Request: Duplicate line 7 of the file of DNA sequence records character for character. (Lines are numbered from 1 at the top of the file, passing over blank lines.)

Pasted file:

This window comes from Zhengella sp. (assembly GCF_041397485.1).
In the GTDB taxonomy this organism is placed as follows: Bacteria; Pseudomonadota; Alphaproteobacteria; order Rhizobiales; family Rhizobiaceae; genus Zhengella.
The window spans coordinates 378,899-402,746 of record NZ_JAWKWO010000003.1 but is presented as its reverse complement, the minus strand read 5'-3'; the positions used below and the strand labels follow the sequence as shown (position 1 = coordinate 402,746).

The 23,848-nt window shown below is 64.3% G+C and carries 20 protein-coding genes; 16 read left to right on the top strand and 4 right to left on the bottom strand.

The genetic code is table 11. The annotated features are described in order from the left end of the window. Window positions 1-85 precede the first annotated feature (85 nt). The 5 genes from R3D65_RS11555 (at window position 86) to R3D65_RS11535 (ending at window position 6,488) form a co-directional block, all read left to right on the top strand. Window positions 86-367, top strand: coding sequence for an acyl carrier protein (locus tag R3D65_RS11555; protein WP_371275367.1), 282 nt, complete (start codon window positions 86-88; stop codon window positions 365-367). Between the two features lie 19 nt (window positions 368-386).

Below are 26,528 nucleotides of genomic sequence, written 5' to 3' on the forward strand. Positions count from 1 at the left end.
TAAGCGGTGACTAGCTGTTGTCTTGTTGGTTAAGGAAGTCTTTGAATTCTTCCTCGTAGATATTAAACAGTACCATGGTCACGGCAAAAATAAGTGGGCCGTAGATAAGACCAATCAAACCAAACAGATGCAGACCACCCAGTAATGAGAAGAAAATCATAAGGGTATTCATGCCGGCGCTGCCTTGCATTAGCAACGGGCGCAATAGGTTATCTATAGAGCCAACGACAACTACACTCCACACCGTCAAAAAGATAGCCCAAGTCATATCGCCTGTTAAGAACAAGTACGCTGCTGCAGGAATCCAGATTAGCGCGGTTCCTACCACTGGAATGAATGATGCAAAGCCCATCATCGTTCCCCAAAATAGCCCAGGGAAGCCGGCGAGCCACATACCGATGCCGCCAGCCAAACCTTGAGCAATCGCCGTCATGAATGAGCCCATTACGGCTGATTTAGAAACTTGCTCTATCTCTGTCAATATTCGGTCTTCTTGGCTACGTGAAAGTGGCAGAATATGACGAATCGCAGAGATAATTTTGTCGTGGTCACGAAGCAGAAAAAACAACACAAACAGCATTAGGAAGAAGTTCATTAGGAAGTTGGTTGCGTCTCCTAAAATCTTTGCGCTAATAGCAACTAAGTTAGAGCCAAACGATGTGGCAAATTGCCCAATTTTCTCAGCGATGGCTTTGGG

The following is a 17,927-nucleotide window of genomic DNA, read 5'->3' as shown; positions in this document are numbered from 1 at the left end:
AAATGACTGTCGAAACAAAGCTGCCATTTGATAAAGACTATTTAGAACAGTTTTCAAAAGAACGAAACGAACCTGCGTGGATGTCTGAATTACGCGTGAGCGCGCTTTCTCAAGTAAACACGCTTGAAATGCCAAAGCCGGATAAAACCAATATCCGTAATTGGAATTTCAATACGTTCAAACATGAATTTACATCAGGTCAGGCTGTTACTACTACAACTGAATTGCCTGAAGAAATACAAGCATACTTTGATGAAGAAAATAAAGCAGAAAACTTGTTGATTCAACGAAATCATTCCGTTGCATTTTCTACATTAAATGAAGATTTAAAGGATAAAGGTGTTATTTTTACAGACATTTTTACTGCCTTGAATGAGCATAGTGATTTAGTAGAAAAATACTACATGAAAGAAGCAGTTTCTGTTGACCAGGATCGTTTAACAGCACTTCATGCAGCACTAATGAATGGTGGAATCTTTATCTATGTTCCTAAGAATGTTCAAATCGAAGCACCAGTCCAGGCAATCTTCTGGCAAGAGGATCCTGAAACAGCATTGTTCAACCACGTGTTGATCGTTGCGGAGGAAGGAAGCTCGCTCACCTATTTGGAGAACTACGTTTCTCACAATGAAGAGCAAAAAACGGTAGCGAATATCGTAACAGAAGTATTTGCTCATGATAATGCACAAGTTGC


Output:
TAAGCGGTGACTAGCTGTTGTCTTGTTGGTTAAGGAAGTCTTTGAATTCTTCCTCGTAGATATTAAACAGTACCATGGTCACGGCAAAAATAAGTGGGCCGTAGATAAGACCAATCAAACCAAACAGATGCAGACCACCCAGTAATGAGAAGAAAATCATAAGGGTATTCATGCCGGCGCTGCCTTGCATTAGCAACGGGCGCAATAGGTTATCTATAGAGCCAACGACAACTACACTCCACACCGTCAAAAAGATAGCCCAAGTCATATCGCCTGTTAAGAACAAGTACGCTGCTGCAGGAATCCAGATTAGCGCGGTTCCTACCACTGGAATGAATGATGCAAAGCCCATCATCGTTCCCCAAAATAGCCCAGGGAAGCCGGCGAGCCACATACCGATGCCGCCAGCCAAACCTTGAGCAATCGCCGTCATGAATGAGCCCATTACGGCTGATTTAGAAACTTGCTCTATCTCTGTCAATATTCGGTCTTCTTGGCTACGTGAAAGTGGCAGAATATGACGAATCGCAGAGATAATTTTGTCGTGGTCACGAAGCAGAAAAAACAACACAAACAGCATTAGGAAGAAGTTCATTAGGAAGTTGGTTGCGTCTCCTAAAATCTTTGCGCTAATAGCAACTAAGTTAGAGCCAAACGATGTGGCAAATTGCCCAATTTTCTCAGCGATGGCTTTGGG